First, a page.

AMA: Patients are vulnerable to health plan monopoly power

AMA: Patients are vulnerable to health plan monopoly power A guest column by the American Medical Association, exclusive to KevinMD.com.

When health plans have merged, they’ve said that a bigger insurance company would drive down premiums. The casual acceptance of this economic fallacy led to more than a decade of unchecked megamergers that helped health plans cement dominant market positions across the country.

It’s now clear that when health insurers talk about taking over another plan, what they often mean is taking over another market. Both research and anecdotal evidence indicate that bigger health insurers are not better. Health insurers consolidation has resulted in higher premiums, instead of the promised enhanced efficiencies and lower costs.

Mergers and acquisitions have produced large health insurers with monopoly power. That assessment is part of the AMA’s new study Competition in Health Insurance: A Comprehensive Study of U.S. Markets. According to the 2012 annual market analysis, higher premiums, watered-down benefits and growing insurer profitability suggest that a lack of health insurance market competition is harming patients and physicians.

The AMA analysis concluded that anti-competitive conditions are present in 70 percent of 385 metropolitan areas in the U.S. Nearly 40 percent of metropolitan areas have one health insurer with a majority share of the commercial health insurance market. The results of the study should prompt federal and state antitrust authorities to more vigorously examine the anti-competitive effects of proposed mergers among health insurers.

The anti-competitive areas highlighted by the AMA analysis are vulnerable to a marketplace imbalance that favors powerful health insurers. A dominant health insurer can flex its monopolistic muscle to reduce payments to doctors and undermine the quality of care, without fear of losing business to a competitor.

High barriers to market entry help keep start-up competitors away and allow dominant health insurers to charge premiums above competitive levels. Start-up health insurers must meet costly state statutory and regulatory requirements. It can take several years and millions of dollars for a start-up insurer to begin competing with entrenched health insurers. Such conditions represent insurmountable barriers for start-up insurers to expand to new markets and offer a competitive choice to potential patients.

To increase competition and patient choice of health plans, the AMA supports an open marketplace model for health insurance exchanges created by the Affordable Care Act. Health insurance exchanges promise a new way for millions of Americans to obtain health care coverage from private insurers.

But there is a danger that large health insurers will have too much influence in the development, governance and operation of these exchanges. It is vital to include physicians and patients in the governing structures of health insurance exchanges to ensure they best meet the health care needs of residents in each state.

Jeremy Lazarus is President, American Medical Association.

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  • davemills555

    Great article! Absolutely fantastic! I have not read a better argument that promotes universal single-payer healthcare for all Americans. The insurance companies have systematically ruined healthcare in America. Even with the new healthcare reform law, private insurers will see even bigger windfall profits in the future while offering the same minimal benefits for which they are infamous. The sooner we understand that healthcare insurance companies bring absolutely no value to the table, that they are in the game for profit alone, that they see subscribers as merely a cost of doing business, that they have never offered value for the consumer in the past, only then we will begin to have a discussion about eliminating private insurers completely from ever having a seat at the table again.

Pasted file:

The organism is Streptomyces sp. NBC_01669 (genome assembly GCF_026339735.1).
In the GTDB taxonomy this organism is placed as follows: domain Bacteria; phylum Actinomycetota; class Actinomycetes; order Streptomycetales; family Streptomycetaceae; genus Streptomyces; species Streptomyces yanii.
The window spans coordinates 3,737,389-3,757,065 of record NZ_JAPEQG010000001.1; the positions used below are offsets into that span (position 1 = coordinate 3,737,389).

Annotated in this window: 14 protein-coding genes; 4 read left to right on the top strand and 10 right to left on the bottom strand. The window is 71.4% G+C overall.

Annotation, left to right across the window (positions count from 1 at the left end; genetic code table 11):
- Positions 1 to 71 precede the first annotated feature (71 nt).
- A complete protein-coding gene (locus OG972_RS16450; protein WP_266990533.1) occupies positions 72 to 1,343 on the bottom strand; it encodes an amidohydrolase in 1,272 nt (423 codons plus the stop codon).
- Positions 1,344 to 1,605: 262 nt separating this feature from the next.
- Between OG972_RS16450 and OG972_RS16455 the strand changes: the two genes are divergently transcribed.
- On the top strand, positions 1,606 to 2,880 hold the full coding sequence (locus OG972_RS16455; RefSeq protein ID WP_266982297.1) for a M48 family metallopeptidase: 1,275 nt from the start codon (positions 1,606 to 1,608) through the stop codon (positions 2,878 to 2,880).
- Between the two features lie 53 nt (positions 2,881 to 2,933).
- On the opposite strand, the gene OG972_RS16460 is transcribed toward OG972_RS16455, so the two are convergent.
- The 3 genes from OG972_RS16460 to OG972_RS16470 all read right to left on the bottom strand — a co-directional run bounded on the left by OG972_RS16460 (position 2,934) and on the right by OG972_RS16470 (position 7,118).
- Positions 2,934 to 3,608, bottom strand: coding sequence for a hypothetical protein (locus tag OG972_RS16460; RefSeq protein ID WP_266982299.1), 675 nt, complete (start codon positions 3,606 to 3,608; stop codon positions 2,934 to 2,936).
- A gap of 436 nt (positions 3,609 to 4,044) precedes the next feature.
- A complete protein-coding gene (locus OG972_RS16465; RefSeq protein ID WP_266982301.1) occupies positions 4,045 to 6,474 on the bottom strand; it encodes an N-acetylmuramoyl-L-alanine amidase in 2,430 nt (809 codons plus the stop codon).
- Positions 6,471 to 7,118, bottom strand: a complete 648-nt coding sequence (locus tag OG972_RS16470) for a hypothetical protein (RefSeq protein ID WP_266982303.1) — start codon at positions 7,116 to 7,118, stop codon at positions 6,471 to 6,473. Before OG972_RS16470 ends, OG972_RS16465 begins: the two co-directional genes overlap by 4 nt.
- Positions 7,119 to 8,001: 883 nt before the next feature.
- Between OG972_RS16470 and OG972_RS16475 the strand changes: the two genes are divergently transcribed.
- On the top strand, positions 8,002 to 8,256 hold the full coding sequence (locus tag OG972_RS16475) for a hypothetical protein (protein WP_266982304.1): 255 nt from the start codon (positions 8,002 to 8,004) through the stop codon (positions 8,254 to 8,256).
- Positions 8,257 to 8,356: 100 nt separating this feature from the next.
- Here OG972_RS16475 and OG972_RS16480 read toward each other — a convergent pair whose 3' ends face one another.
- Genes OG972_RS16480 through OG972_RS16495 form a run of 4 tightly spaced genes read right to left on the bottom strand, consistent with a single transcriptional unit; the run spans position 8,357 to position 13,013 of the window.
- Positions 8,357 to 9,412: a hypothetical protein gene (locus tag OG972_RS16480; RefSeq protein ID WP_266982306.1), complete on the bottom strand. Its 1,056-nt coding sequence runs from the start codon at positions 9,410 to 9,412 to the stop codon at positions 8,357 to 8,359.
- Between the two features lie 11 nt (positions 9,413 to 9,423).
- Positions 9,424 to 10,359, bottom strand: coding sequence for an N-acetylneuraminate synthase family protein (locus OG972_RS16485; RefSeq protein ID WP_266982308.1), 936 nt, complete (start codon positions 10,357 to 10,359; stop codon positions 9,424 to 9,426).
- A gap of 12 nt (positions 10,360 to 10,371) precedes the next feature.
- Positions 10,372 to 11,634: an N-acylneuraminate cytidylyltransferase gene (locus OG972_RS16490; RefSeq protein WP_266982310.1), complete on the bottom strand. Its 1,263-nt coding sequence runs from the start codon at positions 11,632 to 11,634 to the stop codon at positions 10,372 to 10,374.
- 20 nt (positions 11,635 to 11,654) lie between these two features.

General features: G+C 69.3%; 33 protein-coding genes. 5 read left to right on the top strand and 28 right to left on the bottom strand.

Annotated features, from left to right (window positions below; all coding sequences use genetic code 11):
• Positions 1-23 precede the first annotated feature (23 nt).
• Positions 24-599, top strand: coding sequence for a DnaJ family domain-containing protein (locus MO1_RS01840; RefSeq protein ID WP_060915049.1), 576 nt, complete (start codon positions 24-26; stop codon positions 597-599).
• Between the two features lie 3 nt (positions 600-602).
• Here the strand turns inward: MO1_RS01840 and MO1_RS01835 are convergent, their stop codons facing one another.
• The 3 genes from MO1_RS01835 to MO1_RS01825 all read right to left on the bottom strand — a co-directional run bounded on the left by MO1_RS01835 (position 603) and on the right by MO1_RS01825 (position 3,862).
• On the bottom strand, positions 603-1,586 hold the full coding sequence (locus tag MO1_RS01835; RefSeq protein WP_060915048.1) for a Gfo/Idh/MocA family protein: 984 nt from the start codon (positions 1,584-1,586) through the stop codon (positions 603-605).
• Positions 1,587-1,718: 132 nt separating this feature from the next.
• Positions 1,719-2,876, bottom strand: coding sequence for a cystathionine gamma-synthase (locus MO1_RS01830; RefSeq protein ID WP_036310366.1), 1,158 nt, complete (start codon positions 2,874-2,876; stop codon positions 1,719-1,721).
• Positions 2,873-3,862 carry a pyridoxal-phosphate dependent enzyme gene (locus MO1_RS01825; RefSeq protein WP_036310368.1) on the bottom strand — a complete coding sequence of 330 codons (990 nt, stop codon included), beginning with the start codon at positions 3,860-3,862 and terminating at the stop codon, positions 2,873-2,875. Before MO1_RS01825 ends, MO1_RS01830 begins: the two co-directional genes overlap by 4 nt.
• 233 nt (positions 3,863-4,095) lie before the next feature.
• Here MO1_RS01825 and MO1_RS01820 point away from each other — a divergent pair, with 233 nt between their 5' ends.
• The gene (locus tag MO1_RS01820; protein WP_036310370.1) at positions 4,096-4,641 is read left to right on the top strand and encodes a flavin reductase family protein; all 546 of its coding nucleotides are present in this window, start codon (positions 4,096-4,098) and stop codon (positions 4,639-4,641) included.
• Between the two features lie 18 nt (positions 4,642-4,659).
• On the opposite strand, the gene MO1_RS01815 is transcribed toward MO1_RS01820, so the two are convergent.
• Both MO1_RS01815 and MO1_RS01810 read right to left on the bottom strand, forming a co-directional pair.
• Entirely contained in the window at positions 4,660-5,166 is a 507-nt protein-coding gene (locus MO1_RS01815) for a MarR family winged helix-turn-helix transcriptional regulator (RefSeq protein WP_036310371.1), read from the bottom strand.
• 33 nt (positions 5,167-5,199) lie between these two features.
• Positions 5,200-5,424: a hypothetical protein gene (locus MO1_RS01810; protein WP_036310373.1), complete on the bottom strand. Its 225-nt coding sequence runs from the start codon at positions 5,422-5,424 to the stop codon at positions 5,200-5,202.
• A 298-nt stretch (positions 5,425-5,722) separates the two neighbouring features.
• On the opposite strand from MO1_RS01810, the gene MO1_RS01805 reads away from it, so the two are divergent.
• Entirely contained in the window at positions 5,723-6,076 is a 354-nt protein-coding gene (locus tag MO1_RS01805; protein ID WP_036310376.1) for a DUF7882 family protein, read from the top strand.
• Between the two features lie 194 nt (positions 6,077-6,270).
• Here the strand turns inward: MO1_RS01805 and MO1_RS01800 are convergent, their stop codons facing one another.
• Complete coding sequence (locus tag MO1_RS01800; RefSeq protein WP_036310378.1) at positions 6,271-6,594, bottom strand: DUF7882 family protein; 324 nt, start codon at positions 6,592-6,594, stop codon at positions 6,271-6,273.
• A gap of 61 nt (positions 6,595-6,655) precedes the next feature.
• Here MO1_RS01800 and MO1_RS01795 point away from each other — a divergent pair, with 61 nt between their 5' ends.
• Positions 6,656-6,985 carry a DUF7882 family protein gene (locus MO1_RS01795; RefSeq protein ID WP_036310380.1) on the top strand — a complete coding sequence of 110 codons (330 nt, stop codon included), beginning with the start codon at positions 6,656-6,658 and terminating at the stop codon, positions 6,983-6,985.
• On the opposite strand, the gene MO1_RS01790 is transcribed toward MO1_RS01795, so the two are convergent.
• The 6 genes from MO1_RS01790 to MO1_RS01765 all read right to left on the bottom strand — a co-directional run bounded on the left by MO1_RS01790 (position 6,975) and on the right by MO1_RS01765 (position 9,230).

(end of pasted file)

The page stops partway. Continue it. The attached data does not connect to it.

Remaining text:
• bill10526

    What a terrible article!

    As a kid back I came across two graphs that showed how much a man (It was the 1950s.) had to work to buy a unit of bread in one case and a unit of electricity in the other. The downward slope of those graphs said standards of living were rising rapidly. Competition had almost nothing to do with these measures. Blue Cross Blue Shield was a monopoly that impose a meager 2% load to health care costs.

    When health insurance was open to competition, that competition applied, as predicted by simple economics to underwriting skills. Health costs went down for good risks, but the burden to society went up to the extent that underwriting is expensive. That was a big reason that community rated Blue Cross was such a blessing.

    Private sector health care has worked in other countries when anti-selection is controlled as with the Obamacare mandate. davemills555 comment is terrible too.

  • Robert Luedecke

    Thank you to Dr. Lazarus and to the AMA for standing up for increased competition in health insurance. I am not ready to trust our politicians with a single-payer system, rather America’s greatness is based on free-market competition. That free-market competition is introduced by Obamacare in organizing the market so we can compare apples to apples and then make our decisions. For large employers, this is the same role played by the HR department. For those of us who have small employers, until Obamacare there was no one to do the work of the HR department. Since the majority of Americans are employed in small businesses, this will help a lot of us, including this self-employed physician. Thank you again, AMA!

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